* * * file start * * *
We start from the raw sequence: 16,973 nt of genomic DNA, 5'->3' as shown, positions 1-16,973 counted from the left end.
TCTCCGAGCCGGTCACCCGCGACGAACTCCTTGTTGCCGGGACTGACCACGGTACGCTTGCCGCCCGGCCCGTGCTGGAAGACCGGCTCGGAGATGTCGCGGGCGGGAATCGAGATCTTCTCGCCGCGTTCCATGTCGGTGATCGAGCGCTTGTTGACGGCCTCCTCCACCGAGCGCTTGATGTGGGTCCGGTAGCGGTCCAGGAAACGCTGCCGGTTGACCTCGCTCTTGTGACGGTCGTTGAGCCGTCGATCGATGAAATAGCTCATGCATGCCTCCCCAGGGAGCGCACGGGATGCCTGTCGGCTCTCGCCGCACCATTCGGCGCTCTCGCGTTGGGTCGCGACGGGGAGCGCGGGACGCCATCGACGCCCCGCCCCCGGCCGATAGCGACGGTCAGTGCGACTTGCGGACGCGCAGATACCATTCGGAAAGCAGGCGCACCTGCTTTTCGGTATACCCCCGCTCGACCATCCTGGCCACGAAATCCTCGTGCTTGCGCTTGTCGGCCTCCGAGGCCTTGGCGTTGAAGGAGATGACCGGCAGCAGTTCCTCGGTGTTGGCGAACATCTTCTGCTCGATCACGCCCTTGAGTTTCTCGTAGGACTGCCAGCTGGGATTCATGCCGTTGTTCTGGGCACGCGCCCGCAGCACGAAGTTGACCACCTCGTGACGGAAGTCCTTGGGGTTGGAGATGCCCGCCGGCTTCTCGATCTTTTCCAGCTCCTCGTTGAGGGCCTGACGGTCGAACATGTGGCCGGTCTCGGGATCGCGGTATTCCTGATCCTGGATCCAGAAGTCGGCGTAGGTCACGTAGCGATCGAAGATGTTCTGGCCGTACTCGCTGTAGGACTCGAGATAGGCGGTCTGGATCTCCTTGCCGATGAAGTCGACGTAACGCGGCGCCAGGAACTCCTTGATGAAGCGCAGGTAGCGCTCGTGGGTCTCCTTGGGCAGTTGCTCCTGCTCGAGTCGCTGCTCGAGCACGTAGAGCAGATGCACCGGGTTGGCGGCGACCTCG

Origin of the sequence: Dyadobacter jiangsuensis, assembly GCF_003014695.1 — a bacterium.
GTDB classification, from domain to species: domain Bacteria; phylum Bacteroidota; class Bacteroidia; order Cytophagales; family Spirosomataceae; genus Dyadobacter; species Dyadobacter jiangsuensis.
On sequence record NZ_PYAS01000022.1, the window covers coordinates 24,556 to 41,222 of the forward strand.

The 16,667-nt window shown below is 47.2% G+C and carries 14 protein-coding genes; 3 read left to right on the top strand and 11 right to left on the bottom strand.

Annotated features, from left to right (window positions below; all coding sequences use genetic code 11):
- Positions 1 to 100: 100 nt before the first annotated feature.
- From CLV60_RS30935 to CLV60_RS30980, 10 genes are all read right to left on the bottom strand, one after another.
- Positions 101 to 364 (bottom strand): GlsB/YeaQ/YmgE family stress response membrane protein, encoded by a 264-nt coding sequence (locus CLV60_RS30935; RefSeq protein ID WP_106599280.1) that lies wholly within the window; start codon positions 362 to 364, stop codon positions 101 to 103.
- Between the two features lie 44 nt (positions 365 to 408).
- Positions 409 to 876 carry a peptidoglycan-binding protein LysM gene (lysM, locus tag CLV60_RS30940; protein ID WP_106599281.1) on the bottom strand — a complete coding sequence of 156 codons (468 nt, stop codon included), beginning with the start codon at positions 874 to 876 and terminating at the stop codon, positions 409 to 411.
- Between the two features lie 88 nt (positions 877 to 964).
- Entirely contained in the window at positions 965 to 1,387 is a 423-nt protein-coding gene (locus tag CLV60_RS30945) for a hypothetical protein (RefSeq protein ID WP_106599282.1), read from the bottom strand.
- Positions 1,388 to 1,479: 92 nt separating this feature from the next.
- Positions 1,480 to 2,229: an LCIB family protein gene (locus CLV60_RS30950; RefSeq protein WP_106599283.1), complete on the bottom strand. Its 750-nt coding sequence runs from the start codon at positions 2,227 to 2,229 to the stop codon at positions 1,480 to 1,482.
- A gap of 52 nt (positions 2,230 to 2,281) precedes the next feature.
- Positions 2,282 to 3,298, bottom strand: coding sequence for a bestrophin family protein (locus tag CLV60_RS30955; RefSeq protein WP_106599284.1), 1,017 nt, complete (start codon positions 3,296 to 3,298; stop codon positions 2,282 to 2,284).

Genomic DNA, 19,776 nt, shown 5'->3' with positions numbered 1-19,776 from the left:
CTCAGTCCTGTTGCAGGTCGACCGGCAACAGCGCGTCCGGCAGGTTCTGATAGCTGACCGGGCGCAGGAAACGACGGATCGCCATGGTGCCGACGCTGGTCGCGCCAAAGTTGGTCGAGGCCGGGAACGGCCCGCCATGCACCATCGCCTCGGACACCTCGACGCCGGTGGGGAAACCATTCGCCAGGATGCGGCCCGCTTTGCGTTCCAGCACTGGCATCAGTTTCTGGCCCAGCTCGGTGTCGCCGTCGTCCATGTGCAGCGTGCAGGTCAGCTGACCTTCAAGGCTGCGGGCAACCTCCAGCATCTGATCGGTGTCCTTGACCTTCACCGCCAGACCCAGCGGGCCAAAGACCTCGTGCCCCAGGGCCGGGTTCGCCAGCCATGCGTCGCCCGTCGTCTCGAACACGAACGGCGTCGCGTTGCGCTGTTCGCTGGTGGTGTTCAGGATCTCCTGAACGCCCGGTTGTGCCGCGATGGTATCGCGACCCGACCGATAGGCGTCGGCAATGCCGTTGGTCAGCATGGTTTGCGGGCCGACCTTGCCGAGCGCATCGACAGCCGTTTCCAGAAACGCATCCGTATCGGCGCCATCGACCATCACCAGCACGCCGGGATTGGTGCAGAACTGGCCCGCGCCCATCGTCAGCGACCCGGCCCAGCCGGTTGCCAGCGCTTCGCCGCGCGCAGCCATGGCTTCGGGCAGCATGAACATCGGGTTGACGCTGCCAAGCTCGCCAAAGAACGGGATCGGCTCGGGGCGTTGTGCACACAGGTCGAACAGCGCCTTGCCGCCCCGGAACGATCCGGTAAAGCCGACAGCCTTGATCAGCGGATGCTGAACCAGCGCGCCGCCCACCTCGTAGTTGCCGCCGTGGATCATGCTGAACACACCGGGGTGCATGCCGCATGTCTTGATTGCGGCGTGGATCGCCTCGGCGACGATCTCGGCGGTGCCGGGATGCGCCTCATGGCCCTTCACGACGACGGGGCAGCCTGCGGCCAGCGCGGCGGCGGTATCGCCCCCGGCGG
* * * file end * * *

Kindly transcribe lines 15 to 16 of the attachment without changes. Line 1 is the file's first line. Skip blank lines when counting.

- Positions 1,388 to 1,479: 92 nt separating this feature from the next.
- Positions 1,480 to 2,229: an LCIB family protein gene (locus CLV60_RS30950; RefSeq protein WP_106599283.1), complete on the bottom strand. Its 750-nt coding sequence runs from the start codon at positions 2,227 to 2,229 to the stop codon at positions 1,480 to 1,482.